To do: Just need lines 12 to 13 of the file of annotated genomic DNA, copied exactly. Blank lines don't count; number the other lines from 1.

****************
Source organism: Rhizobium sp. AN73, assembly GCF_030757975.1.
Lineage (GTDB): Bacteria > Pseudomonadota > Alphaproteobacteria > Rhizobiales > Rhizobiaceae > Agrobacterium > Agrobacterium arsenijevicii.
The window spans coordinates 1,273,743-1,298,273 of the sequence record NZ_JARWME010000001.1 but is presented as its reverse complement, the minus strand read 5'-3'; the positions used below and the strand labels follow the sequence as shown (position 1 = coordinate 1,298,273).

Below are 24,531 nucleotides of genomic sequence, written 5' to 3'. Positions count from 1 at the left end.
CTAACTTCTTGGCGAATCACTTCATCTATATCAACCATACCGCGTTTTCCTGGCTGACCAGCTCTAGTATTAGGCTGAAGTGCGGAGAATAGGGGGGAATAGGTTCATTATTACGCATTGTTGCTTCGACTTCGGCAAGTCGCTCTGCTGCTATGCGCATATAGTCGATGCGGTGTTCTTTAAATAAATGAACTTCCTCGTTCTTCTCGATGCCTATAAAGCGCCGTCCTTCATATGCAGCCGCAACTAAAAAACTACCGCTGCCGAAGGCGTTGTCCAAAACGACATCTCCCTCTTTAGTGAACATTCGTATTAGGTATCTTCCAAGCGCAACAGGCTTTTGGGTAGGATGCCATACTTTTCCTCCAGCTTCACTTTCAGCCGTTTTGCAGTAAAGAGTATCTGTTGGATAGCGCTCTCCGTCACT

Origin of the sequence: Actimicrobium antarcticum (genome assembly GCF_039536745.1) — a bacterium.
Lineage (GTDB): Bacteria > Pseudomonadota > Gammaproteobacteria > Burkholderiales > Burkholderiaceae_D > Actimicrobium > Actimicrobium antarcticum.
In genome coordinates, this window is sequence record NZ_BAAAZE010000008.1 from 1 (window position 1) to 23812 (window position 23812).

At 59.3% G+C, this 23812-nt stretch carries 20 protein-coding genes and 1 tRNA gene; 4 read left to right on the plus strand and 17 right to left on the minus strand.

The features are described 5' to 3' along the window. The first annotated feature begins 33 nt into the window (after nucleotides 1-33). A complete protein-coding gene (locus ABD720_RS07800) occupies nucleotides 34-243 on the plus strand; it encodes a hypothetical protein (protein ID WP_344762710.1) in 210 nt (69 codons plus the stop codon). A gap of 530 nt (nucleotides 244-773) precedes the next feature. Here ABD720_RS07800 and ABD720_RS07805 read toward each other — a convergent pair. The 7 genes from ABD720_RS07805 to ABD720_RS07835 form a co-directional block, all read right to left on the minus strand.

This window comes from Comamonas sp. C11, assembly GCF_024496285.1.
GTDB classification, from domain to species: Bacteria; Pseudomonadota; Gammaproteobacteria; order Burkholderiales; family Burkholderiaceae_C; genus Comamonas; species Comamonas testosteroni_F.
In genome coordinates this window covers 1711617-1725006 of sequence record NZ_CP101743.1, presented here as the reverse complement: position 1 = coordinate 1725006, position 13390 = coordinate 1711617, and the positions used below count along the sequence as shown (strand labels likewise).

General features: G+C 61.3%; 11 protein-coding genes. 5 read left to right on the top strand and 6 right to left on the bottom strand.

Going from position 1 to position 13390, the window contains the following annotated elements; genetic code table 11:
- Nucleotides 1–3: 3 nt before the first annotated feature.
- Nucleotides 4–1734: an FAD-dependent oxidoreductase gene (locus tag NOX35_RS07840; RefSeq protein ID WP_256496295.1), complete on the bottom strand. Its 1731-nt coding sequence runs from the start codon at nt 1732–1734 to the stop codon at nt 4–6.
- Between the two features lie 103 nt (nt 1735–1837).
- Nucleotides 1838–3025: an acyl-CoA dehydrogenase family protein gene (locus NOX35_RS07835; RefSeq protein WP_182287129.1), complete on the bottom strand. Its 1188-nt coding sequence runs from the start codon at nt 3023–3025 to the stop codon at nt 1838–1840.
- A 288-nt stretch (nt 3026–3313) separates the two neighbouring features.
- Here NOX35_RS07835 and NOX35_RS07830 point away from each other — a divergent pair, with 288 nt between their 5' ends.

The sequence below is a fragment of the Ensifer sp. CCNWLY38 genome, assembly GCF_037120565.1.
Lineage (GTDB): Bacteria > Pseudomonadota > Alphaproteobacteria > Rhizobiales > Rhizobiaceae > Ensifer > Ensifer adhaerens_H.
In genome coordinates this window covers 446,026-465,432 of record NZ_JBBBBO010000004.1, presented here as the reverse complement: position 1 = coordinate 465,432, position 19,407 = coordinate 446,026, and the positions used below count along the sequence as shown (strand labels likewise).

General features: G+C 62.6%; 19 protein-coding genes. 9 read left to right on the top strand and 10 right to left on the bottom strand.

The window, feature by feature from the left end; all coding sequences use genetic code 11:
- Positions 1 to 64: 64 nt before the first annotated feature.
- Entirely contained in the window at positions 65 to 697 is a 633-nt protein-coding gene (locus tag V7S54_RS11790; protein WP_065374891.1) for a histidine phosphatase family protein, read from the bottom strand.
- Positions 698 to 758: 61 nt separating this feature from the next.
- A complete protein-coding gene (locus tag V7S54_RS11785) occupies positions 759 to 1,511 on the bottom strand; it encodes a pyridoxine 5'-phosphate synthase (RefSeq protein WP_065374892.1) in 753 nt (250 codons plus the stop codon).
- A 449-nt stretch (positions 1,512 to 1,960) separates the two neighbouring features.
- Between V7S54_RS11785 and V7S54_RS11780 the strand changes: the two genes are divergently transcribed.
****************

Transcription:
GTDB classification, from domain to species: Bacteria; Pseudomonadota; Gammaproteobacteria; order Burkholderiales; family Burkholderiaceae_C; genus Comamonas; species Comamonas testosteroni_F.
In genome coordinates this window covers 1711617-1725006 of sequence record NZ_CP101743.1, presented here as the reverse complement: position 1 = coordinate 1725006, position 13390 = coordinate 1711617, and the positions used below count along the sequence as shown (strand labels likewise).